sion. Ought we not rather to read Tillibatie, who was Vice Regent of Scotland during the absence of “the Duke” (of Albany) in France? And for “hame” may we not farther read “harm?” the assassination, of Tillibatie having been the cause of the duke's return from France? Tillibatie, though but a short time in power, appears to have given promise of a vigorous administration. The history of it, in Pitscottie, [note] is so interesting, and occupies so small a space, that I hope to be excused for transcribing it.—“In this mean time thair was ane gentlman in Edinburgh, namit Williame Meldrum, Laird of Bines, who had ane faire ladie with him, called the ladie Glengeis, who was ane dochter to Mr. Richard Lawsone, proveist of Edinburgh, the quhilk ladie had borne twa bairnes to the said laird, and intendit to marie hir if
My lufe is laid upon an knight.
Allace that samen sueit face.
In an myrthfu morrou.
My hart is leinit on the lad.


Of this goodly collection of songs, no less than twenty-eight are now either lost or unknown. Parodies or adaptations of six of them are to be found “A Compendious Book of Godlie and Spiritual Sangis and Ballatis, printed by Andro Hart, [note] 1621,” viz. “Allone I veip in greit distress.” “Rycht sorily musing in my mynde.” “O myne hart, hay this is my sang.” “Greit is my sorrow.” “Allace that samen sueit face.” and “In ane myrthfu morrou.” — In more recent times, “Alace I vyt your twa feyr ene,”

he ought purchase the Pope's license, becaus they were sib (relations.) Notwithstanding ane gentlman, celled Lues Stirling, invyed the love and marriage betwixt thir tuo personages, thinkand to have the gentlman in marriage to himselff, becaus he knew the laird of Bines might not hav hir richtlie be the Pope's lawis. Thairfoir he solisted his brother sone the Laird of Keir, with ane certane companie of armed men, to set upon the laird of Bines, to tak his ladie from him by way of deid; and to that effect followed him betwixt Leith and Edinburgh, and set on him beneath the Rid Chappel, with fytie armed men, and he againe defendit himselff with fyve in number, and fought with him, and slew the laird of Keir's principal servand, and hurt the laird of Keir to the pereil of deid, and twentie-sax of his men hurt and slaine. Bot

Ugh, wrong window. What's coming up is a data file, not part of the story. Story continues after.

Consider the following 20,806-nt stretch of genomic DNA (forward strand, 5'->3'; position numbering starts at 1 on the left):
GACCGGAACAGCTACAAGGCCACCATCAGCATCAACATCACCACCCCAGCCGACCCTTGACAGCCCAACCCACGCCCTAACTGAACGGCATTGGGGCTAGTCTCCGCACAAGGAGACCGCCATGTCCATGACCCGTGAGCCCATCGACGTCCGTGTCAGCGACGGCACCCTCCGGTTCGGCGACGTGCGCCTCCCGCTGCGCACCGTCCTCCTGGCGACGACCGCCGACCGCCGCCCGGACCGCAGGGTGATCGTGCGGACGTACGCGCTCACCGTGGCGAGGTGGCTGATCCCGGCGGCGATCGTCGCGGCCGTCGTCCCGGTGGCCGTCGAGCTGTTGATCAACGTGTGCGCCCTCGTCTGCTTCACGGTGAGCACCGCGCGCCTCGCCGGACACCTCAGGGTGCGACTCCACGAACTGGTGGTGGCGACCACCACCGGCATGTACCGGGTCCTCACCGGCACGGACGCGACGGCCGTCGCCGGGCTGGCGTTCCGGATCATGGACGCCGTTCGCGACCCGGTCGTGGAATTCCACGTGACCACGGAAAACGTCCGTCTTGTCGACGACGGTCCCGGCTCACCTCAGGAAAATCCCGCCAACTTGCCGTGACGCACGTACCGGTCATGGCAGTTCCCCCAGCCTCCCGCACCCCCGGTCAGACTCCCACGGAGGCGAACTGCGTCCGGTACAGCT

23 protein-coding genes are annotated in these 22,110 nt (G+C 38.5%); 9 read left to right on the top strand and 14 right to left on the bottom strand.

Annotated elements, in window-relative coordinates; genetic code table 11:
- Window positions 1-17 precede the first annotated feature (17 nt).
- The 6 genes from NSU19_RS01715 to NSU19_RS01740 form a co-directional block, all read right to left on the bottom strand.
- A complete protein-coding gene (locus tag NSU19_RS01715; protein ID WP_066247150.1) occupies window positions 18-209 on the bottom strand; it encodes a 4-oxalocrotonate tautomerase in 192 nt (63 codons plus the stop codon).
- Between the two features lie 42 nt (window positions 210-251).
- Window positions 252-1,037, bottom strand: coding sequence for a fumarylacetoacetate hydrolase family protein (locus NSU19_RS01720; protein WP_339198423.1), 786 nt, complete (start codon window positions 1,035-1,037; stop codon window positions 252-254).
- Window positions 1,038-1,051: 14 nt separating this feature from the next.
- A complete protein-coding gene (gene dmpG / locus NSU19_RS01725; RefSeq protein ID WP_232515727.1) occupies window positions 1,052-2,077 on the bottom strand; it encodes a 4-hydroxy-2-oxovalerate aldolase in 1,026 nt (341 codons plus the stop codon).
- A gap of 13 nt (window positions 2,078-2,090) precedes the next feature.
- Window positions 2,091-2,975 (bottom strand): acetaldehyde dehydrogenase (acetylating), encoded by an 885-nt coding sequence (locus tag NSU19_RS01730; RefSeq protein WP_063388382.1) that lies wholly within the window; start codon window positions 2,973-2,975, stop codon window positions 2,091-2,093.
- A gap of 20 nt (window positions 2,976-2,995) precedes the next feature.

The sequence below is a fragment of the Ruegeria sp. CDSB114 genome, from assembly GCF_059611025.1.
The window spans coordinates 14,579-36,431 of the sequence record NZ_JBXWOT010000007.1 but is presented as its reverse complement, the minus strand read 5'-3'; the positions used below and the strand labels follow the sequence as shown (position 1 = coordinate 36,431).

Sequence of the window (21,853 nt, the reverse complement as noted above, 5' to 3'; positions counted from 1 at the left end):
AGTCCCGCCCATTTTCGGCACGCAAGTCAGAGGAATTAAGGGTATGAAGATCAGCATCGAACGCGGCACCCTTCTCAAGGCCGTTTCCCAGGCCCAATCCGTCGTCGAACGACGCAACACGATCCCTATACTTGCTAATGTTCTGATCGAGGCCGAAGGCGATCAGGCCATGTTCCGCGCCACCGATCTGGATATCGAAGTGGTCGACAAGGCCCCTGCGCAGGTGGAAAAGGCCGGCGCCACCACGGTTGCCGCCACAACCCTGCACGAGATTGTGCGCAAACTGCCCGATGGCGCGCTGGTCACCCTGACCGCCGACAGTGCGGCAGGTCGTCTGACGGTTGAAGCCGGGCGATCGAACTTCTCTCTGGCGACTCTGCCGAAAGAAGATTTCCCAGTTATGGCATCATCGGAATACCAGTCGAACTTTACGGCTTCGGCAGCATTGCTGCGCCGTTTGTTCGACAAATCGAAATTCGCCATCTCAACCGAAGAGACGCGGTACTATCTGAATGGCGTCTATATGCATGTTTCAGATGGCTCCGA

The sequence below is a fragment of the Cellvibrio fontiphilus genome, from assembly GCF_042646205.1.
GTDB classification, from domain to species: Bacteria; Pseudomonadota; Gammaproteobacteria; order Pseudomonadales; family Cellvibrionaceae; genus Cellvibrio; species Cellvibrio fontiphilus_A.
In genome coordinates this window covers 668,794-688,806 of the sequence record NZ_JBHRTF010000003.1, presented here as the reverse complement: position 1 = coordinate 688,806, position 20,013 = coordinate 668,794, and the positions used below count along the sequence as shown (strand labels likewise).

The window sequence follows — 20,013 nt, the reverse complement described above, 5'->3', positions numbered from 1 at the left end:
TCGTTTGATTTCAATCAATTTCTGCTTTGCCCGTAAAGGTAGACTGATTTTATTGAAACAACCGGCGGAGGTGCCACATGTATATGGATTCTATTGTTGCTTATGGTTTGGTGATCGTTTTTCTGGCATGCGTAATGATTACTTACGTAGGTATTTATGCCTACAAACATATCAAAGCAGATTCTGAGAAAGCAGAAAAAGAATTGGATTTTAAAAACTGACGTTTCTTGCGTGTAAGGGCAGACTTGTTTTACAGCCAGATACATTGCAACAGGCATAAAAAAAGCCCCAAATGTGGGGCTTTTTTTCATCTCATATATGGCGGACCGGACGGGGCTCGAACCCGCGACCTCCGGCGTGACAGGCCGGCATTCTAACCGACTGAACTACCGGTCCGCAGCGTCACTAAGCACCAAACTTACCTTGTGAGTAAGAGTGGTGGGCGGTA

has probably furnished the idea of
“I gaed a weary gate yestreen,” by Burns; and the “Frog cam to the myl dur” is undoubtedly the original of “Froggy would a wooing go.”


Among the very few that have been preserved, that of “Lustie Maye” deserves distinction for its beauty; and, as a specimen of the treasures we have lost, I have been tempted to transcribe it.

O lustie Maye, with Flora queen
The balmy drops from Phebus sheen,
Prelusant beams, before the day,
Before the day, the day.
By thee, Diana groweth green
Through glaidness of this lustie Maye,
Through glaidness of this lustie Maye.

this Williame Meldrum of Bines was evil martyred, for his hochis war cutted, and the knoppis of his elbowis war strikin off, so thair was no signe of lyff is him; yitt be the mightie power of God he eschaped the death, and leived fyftie yeeres therefter. In this meane tyme Monseour Tillibatie gatt word, quhain be was in the Abbey of Hallirudhoos, that sic ane nobleman was murthered at his hand, so he incontinent caused sound his trumpetis, and rang the comoun bell, commanding all men to follow him both on horse and foott, that be might revenge that villanous fact; and cam presentlie forward to the place quhair the tuilzie was foughten, and fand this Williame lyan for deid, and his men about him, and followed very ferclie efter